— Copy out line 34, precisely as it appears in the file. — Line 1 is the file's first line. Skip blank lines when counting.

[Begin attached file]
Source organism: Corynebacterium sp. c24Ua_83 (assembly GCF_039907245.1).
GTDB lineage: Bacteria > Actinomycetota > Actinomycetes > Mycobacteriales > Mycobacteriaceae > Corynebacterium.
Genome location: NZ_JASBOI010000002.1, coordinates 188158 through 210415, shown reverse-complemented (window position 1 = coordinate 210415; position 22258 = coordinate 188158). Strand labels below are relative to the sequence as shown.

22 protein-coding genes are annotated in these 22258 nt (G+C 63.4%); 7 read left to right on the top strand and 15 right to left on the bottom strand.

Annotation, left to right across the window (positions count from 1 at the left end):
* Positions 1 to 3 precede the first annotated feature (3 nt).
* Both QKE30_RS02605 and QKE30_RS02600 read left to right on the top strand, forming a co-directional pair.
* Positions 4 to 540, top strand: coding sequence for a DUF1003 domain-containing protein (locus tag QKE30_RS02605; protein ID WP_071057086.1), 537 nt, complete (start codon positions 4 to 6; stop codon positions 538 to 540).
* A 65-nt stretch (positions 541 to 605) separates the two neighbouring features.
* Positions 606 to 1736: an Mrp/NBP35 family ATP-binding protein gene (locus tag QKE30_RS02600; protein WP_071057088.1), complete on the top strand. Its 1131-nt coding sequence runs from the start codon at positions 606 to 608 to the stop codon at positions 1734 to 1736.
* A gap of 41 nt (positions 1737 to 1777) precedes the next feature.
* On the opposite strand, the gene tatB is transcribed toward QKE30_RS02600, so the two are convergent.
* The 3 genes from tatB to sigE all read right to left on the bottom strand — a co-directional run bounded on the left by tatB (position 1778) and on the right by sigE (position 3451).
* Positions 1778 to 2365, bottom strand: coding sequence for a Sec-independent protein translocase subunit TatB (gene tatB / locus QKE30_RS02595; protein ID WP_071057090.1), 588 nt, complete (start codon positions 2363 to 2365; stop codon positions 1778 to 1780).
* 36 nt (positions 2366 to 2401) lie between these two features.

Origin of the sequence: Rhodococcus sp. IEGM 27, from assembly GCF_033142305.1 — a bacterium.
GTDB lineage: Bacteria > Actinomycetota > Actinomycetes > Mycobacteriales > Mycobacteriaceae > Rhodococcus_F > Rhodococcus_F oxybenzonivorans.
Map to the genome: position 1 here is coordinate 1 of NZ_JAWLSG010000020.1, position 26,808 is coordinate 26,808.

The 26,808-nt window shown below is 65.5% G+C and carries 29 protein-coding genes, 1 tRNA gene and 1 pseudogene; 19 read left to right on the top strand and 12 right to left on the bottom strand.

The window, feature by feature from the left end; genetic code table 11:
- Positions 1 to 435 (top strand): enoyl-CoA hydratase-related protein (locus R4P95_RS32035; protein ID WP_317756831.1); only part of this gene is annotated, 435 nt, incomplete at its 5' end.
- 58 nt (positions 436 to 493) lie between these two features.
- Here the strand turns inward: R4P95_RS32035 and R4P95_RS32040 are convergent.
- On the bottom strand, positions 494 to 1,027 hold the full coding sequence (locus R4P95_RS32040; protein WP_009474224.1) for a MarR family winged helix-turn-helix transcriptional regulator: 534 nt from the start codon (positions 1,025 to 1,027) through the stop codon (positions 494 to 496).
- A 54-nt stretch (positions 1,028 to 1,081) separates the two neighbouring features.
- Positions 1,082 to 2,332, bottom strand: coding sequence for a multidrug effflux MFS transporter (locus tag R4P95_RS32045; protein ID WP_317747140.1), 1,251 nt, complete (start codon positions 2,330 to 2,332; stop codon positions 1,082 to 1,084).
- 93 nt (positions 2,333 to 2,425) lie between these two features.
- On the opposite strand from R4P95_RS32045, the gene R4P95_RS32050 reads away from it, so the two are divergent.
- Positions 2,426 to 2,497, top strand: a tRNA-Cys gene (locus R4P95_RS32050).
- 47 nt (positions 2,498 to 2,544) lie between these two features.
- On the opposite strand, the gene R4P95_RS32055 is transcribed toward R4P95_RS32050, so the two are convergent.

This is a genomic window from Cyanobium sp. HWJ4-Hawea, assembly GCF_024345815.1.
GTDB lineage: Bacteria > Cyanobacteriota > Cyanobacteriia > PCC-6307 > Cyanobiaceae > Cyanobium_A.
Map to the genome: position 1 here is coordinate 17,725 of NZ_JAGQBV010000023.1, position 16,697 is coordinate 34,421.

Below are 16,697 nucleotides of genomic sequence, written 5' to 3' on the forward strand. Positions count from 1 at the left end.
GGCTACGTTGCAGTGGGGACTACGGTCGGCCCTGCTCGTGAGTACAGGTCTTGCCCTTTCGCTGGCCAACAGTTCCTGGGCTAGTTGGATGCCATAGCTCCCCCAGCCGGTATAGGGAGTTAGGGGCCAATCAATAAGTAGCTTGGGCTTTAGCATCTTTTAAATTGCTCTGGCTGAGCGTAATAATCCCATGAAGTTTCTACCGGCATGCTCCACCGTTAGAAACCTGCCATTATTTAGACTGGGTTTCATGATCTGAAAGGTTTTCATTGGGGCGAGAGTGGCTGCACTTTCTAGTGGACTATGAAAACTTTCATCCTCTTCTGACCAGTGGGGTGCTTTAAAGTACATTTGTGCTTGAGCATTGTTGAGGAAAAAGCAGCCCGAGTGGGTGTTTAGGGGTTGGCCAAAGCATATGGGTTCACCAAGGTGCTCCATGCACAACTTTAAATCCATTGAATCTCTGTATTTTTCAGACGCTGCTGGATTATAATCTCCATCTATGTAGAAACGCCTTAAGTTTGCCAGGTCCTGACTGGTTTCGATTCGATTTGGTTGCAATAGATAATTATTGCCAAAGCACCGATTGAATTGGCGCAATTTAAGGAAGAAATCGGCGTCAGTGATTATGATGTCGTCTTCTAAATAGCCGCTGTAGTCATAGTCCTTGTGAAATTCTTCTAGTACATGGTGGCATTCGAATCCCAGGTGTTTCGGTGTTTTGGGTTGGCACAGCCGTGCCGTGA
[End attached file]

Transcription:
Map to the genome: position 1 here is coordinate 17,725 of NZ_JAGQBV010000023.1, position 16,697 is coordinate 34,421.